External Zones and Shared Gateway

A shared gateway is an interface that multiple virtual systems share in order to communicate over the Internet. Each virtual system requires an External Zone, which acts as an intermediary, for configuring security policies that allow or deny traffic from the virtual system’s internal zone to the shared gateway.
The shared gateway uses a single virtual router to route traffic for all virtual systems. A shared gateway is used in cases when an interface does not need a full administrative boundary around it, or when multiple virtual systems must share a single Internet connection. This second case arises if an ISP provides an organization with only one IP address (interface), but multiple virtual systems need external communication.
Unlike the behavior between virtual systems, security policy and App-ID evaluations are not performed between a virtual system and a shared gateway. That is why using a shared gateway to access the Internet involves less overhead than creating another virtual system to do so.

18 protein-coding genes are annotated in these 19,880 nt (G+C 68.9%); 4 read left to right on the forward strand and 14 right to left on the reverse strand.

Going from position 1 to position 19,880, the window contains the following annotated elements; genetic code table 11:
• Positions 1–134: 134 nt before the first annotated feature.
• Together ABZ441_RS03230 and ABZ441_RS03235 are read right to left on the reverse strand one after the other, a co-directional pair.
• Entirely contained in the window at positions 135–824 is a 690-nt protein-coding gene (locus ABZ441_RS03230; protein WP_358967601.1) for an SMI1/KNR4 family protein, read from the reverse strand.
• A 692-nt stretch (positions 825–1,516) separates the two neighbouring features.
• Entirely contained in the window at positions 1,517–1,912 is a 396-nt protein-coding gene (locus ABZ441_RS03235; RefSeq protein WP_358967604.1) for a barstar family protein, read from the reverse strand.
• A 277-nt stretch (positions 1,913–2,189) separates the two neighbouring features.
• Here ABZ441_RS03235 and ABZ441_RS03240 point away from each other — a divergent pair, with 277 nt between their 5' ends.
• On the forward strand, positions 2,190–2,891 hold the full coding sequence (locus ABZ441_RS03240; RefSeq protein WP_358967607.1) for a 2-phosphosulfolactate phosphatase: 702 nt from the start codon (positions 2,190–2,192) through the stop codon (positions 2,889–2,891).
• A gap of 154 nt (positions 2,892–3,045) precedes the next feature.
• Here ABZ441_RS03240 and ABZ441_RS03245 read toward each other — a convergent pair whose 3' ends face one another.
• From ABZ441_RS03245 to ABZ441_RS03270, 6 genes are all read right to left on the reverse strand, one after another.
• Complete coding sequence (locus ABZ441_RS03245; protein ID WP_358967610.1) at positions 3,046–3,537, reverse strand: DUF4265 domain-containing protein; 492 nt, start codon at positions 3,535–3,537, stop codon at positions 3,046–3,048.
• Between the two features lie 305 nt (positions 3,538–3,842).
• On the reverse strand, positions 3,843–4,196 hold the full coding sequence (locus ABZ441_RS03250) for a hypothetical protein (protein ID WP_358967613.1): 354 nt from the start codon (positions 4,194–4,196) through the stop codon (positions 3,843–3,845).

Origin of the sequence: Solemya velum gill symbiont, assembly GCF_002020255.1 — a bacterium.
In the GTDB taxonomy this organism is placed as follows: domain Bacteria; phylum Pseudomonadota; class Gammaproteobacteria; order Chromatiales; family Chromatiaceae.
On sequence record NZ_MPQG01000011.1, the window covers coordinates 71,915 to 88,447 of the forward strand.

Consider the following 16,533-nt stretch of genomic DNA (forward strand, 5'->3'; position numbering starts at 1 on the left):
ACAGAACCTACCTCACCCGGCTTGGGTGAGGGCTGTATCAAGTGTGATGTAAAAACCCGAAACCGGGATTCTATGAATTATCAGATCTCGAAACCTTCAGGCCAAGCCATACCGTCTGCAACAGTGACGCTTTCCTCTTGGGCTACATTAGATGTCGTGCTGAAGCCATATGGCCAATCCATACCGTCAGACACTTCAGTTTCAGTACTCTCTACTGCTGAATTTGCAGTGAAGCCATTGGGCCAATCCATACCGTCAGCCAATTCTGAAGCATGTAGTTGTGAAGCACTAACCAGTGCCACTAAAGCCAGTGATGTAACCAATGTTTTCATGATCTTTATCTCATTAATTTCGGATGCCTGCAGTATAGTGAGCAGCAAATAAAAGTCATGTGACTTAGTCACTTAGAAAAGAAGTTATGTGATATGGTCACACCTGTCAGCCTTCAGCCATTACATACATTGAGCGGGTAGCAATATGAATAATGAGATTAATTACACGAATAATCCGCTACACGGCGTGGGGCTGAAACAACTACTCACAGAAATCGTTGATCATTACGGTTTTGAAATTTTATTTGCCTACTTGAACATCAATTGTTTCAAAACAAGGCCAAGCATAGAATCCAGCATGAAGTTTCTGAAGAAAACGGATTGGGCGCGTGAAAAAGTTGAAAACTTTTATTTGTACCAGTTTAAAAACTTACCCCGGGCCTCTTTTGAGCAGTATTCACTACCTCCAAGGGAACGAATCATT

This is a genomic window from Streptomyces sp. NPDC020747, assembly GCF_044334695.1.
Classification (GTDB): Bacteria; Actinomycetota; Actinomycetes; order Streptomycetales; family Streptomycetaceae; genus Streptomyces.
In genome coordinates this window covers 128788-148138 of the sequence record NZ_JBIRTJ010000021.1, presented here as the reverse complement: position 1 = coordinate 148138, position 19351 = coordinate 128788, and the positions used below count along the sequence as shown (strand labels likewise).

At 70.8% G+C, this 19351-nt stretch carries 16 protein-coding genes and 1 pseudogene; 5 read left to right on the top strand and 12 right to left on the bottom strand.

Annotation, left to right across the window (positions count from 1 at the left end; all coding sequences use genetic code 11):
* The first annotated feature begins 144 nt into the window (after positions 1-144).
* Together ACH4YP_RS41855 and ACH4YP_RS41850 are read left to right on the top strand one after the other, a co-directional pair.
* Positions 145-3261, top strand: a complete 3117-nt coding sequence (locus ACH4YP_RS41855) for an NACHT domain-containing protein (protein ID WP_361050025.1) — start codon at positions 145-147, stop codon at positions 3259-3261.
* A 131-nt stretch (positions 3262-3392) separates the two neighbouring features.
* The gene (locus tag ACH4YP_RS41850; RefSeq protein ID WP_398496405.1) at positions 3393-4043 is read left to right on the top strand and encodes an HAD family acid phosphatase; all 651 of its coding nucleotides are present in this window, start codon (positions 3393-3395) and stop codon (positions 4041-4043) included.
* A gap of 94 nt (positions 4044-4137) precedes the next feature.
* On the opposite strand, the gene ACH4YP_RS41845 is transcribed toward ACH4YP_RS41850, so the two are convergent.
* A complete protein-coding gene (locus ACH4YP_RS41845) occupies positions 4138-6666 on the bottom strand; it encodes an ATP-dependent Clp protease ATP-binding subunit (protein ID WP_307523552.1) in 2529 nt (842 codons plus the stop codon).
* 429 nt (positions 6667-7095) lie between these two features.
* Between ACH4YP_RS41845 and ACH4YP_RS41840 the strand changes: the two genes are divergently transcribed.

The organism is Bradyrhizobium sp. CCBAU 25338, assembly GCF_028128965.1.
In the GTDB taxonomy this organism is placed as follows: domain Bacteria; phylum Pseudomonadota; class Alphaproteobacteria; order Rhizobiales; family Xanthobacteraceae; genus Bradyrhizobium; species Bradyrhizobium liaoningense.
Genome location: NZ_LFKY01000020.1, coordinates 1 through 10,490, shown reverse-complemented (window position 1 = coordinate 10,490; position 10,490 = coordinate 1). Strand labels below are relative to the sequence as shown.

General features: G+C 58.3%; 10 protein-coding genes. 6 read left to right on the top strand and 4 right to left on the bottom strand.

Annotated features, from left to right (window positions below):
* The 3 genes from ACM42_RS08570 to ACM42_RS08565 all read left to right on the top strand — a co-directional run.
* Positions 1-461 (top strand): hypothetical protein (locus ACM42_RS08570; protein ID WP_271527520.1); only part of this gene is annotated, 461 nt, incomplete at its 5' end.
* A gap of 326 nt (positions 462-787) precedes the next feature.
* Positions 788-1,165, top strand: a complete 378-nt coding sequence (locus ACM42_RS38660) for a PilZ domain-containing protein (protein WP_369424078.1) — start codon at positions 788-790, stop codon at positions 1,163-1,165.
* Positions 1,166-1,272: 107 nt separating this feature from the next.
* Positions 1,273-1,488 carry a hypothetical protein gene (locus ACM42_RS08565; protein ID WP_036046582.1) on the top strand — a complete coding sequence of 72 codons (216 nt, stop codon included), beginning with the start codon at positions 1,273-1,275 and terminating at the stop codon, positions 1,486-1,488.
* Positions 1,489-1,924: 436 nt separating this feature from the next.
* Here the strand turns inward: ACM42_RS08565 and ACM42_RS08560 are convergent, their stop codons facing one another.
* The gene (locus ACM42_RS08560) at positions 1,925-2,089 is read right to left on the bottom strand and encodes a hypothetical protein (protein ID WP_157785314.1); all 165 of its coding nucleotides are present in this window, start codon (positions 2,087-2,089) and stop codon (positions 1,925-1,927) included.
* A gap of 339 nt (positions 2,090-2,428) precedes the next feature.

In the following figure, three customers share a firewall, but there is only one interface accessible to the Internet. Creating another virtual system would add the overhead of App-ID and security policy evaluation for traffic being sent to the interface through the added virtual system. To avoid adding another virtual system, the solution is to configure a shared gateway, as shown in the following diagram.
The shared gateway has one globally-routable IP address used to communicate with the outside world. Interfaces in the virtual systems have IP addresses too, but they can be private, non-routable IP addresses.
You will recall that an administrator must specify whether a virtual system is visible to other virtual systems. Unlike a virtual system, a shared gateway is always visible to all of the virtual systems on the firewall.
A shared gateway ID number appears as
on the web interface. It is recommended that you name your shared gateway with a name that includes its ID number.
When you add objects such as zones or interfaces to a shared gateway, the shared gateway appears as an available virtual system in the vsys menu.
A shared gateway is a limited version of a virtual system; it supports NAT and policy-based forwarding (PBF), but does not support Security, DoS policies, QoS, Decryption, Application Override, or Authentication policies.

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